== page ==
The Black Swans of KSA's Vision 2030by Arabian Oil & Gas Staff on Jan 10, 2017
During the global financial crisis it became fashionable to identify the so-called ‘Black Swans’, events that apparently came from nowhere [often] with devastating effect, though in retrospect they were hiding in plain sight.
There are two ‘Black Swans’ which have implications for Vision 2030, Saudi Arabia’s 15-year plan to wean itself from its current dependency on oil revenues. These have forced the country’s socio-economic and climate change policies to be interwoven, creating significant, but not insurmountable challenges for the power sector.
Black Swan 1: The oil paradox
The title of the 2011 Chatham House report, “Burning Oil to Keep Cool”, captures the essence of a basic problem. It estimates that Saudi Arabia’s consumption of its own oil and gas is growing at around 7% per year and demand for power is especially high during the summer months, as air-conditioning units run at maximum capacity for extended periods. Desalinated water production is also a very significant domestic consumer of hydrocarbons.
Heavily subsidised power and water have been part of the social compact in Saudi Arabia for decades. Both cool air and portable water are funded by exporting oil resources, the Kingdom’s primary source of revenue. Those abroad who fill their tanks with Saudi oil have therefore, albeit indirectly, been funding this compact. At the same time, those oil-importing countries have enjoyed the significant benefit of exporting into the Saudi market. The downside of that position is a lack of private sector employment in the Kingdom itself, one of the key challenges which the Vision is intended to address, with a planned 6mn additional jobs by 2030 and a particular emphasis on education reform.
Moving to anything approaching cost-reflective tariffs for electricity and water is likely to be a painful, but ultimately necessary adjustment, if the value in the primary asset of the Kingdom is to be realised and invested, and not dissipated in its own domestic market.
Black Swan 2: Climate change
The global temperature for February 2016 was far above the long-term average, causing shock among climate observers. March 2016 set a new record temperature for that time of year, according to NASA’s Goddard Institute for Space Studies. The global temperature was 1.28oC warmer than the average for March from 1951 to 1980, which is used as a baseline. Recently, the world’s two biggest-emitting nations have formally ratified the UN Paris Agreement on climate change, making it likely that the treaty, which will establish a new international carbon trading mechanism after 2020, will enter into force this year.
The clear message is that the longer we wait, the more expensive it will be to mitigate the effects of climate change. The next landmark report from the UN climate science panel, due to come out in three stages between 2020 and 2022, will look more closely at policies for managing this challenge, and will have profound implications for Saudi Arabia.
The Intended Nationally Determined Contribution (“INDC”) of Saudi Arabia under the United Nations Framework Convention on Climate Change (“UNFCCC”) identifies two development baseline scenarios, one reliant on heavy industrialisation, which seems less likely; and the other envisaging economic diversification with a robust contribution from oil and its derivatives, with revenues channelled into investments in high value-added sectors such as financial services, medical services, tourism, education, renewable energy, and technologies to enhance economic growth.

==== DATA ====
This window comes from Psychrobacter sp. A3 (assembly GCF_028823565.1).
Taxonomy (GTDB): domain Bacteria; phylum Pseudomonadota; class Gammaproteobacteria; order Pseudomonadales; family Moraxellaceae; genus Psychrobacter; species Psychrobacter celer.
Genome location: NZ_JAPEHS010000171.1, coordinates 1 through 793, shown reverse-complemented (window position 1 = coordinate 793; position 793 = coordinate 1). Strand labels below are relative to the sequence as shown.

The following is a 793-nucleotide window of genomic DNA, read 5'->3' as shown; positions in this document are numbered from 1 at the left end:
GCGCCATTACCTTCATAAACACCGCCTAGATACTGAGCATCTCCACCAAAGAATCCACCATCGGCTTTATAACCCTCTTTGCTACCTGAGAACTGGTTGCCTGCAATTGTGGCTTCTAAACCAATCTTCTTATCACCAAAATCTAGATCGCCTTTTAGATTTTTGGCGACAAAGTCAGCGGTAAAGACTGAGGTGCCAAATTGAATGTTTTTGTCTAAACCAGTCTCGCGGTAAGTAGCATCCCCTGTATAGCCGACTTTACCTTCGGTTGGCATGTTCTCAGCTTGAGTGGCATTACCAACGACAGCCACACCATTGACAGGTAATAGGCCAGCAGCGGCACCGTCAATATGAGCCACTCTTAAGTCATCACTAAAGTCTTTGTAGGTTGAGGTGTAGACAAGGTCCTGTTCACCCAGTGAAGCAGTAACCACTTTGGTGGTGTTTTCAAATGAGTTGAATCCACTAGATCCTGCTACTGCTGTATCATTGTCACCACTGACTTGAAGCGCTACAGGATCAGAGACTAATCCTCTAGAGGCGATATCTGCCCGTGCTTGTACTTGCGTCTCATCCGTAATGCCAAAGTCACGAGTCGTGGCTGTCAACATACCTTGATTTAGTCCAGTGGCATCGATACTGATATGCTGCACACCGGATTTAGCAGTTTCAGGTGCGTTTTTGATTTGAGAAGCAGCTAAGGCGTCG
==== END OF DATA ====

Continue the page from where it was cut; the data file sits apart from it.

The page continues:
Thus, in relation to Vision 2030, climate change is a Black Swan, because its acceleration, in terms of temperature increase and also in terms of political imperatives, is rapidly narrowing the goalposts for a sector already balancing rising domestic demand with reduced oil prices.
Successful future investment is likely to have certain characteristics. In the Saudi context, the Saudi Electricity Company (SEC) has a fundamental role on the supply side. There have been indications that the government, the 80% shareholder, is considering restructuring it into generation, transmission, and distribution companies. This is a relatively well-trodden path globally and many good lessons can be applied.
As regards to renewables, a new wave of technology is being developed with enhanced generation and storage features; the Kingdom is actively participating in this already. Last year, it was announced that hot sand concentrated solar power, which does not suffer the degradation issues existing solar technologies encounter in conditions of extreme heat and dust, is set to become a commercial reality. This will bring significant environmental and cost benefits, especially as regards rural power generation.
Globally, we are faced with the consequences of our failure to wean ourselves from our “addiction to oil”. The young people of the Kingdom, and their peer group across the world, will inhabit that new reality. But, as will be gleaned from the above, there are many “moving parts”, each of which, to a greater or a lesser extent, depends on the others. Sooner rather than later, some hard choices will have to be made, based on a critical, iterative analysis of what is a fluid, developing, and complex situation. The correct combination of educational and energy policies, therefore, represents the single most important element of Vision 2030.
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